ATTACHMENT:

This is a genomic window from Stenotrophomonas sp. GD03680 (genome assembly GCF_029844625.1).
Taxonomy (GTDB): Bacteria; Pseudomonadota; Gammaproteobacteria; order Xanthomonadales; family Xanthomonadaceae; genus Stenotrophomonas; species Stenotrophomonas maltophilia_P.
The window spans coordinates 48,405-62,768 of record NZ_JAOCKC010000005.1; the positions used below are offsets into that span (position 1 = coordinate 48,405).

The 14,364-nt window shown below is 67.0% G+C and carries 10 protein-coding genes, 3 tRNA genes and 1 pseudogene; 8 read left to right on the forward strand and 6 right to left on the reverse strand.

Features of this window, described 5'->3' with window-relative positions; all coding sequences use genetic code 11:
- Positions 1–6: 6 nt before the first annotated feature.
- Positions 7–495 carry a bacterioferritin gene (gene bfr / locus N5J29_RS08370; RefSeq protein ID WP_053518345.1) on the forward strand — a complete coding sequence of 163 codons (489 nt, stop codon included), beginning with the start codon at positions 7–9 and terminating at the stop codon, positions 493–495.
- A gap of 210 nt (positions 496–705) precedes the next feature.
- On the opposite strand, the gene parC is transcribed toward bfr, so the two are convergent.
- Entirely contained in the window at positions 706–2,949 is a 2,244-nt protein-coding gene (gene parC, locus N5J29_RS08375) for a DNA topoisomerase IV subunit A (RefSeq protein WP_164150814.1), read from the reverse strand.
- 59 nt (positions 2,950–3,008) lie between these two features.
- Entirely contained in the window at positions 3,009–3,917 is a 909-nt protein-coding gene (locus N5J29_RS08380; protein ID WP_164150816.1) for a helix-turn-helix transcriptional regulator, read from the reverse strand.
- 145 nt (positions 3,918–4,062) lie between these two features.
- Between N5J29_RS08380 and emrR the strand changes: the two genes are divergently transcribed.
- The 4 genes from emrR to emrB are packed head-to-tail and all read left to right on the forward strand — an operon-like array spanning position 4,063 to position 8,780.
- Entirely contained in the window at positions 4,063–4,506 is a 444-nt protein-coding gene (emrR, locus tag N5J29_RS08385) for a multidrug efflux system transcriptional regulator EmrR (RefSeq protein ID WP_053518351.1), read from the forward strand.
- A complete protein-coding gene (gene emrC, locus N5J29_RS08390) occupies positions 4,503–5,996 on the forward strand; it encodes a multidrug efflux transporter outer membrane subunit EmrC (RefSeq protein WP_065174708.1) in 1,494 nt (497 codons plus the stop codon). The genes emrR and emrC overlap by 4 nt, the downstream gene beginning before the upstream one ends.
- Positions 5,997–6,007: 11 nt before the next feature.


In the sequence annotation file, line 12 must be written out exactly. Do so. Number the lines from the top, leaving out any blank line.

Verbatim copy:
- Entirely contained in the window at positions 3,009–3,917 is a 909-nt protein-coding gene (locus N5J29_RS08380; protein ID WP_164150816.1) for a helix-turn-helix transcriptional regulator, read from the reverse strand.